(b) The potential damage from the higher borrowing costs were not potentially calamitous to the viability of the banks, but the execs were so cocky that they went hat-in-hand to the Feds anyway merely to minimise the reduction in profit.
If instead you’re answer is along the lines of “well yes they obviously recognised they would find it difficult financially to secure funding at, but it wasn’t going to cause a critical situation by any stretch”, then this is very similar to asserting that the Australian government put taxpayers on the hook merely to maintain banks enormous profit levels rather than saving them from going to the wall (or something very close to it). If that were the case and the word got out then a whole bunch of Australians would be justifiably frothing at the mouth with anger that the Feds would serve the interests of the banksters so egregiously.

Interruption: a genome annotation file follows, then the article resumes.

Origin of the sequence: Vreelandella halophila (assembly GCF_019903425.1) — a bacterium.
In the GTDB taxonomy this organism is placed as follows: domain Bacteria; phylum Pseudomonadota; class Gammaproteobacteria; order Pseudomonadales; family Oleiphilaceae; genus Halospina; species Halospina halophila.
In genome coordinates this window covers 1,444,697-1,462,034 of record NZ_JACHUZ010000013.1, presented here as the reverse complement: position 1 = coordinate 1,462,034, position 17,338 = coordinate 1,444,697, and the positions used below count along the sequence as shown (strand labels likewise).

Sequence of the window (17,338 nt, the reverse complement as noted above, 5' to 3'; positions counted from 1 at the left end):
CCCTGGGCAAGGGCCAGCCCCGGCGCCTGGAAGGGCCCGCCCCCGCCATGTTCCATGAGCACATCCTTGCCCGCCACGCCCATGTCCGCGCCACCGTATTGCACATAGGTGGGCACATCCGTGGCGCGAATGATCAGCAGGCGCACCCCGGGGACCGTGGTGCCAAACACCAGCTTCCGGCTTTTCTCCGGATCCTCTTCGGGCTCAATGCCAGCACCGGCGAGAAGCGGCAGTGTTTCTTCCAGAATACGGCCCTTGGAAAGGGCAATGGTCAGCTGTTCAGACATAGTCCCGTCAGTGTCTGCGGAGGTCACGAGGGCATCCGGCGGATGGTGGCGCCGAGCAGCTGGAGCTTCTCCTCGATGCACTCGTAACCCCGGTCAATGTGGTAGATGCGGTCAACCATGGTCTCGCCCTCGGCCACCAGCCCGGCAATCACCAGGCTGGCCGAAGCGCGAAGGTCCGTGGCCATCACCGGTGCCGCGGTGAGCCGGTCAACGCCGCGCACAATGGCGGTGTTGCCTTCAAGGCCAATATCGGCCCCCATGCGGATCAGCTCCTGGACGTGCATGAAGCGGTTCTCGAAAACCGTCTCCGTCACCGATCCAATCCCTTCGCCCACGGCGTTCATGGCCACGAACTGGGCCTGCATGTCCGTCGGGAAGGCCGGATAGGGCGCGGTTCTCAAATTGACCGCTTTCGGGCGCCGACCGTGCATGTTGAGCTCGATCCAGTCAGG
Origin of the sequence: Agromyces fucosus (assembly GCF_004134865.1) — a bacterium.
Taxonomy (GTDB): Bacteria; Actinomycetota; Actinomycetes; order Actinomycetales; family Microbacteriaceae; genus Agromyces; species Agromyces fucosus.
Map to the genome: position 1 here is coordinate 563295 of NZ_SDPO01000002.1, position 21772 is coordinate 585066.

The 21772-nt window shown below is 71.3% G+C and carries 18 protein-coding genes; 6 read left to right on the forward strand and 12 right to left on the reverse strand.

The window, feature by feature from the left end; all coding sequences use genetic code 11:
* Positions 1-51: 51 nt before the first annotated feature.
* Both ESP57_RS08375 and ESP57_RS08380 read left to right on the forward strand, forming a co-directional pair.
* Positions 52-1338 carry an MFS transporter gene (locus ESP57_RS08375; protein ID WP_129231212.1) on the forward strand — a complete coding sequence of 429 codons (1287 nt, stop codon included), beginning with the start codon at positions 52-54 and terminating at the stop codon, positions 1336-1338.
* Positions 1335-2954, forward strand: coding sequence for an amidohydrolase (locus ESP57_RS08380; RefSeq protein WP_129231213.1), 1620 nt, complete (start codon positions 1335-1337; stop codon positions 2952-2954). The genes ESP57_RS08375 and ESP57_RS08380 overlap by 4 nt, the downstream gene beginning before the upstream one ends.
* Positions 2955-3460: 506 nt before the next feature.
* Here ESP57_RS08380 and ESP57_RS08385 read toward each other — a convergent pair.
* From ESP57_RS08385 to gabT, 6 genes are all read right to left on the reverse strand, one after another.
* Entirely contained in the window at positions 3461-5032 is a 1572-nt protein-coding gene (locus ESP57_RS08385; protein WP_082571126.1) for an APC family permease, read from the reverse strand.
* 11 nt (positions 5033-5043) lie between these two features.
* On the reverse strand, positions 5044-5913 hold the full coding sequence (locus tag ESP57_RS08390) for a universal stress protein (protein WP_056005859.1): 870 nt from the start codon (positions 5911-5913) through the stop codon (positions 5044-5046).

In short, if the banks are comfortably cushioned via low LTV’s and safely solvent, how come the Fed guarantees on their debt?
Remember, these Fed guarantees were requested while the Aussie CRE market was still relatively OK and the Residential RE market was still chugging upwards. So absent any major RE issues, the banks still had this major problem that required the remarkable degree of intervention, presumably to keep them viable?
So, one can’t help but wonder what position the Aussie banks may quickly find themselves in if we have another round of debt deleveraging (if it even has stopped at all since ’07) and another flight out of international debt markets AND even minor declines in the Aussie RE market….
I readily accept that Aussie banks are, generally speaking, better cushioned than most US and European banks. But the picture, to this poor engineer, appears under the surface to be (on balance) more akin to regarding the Aussie banks as ‘relatively less sick’ than as ‘relatively healthy’.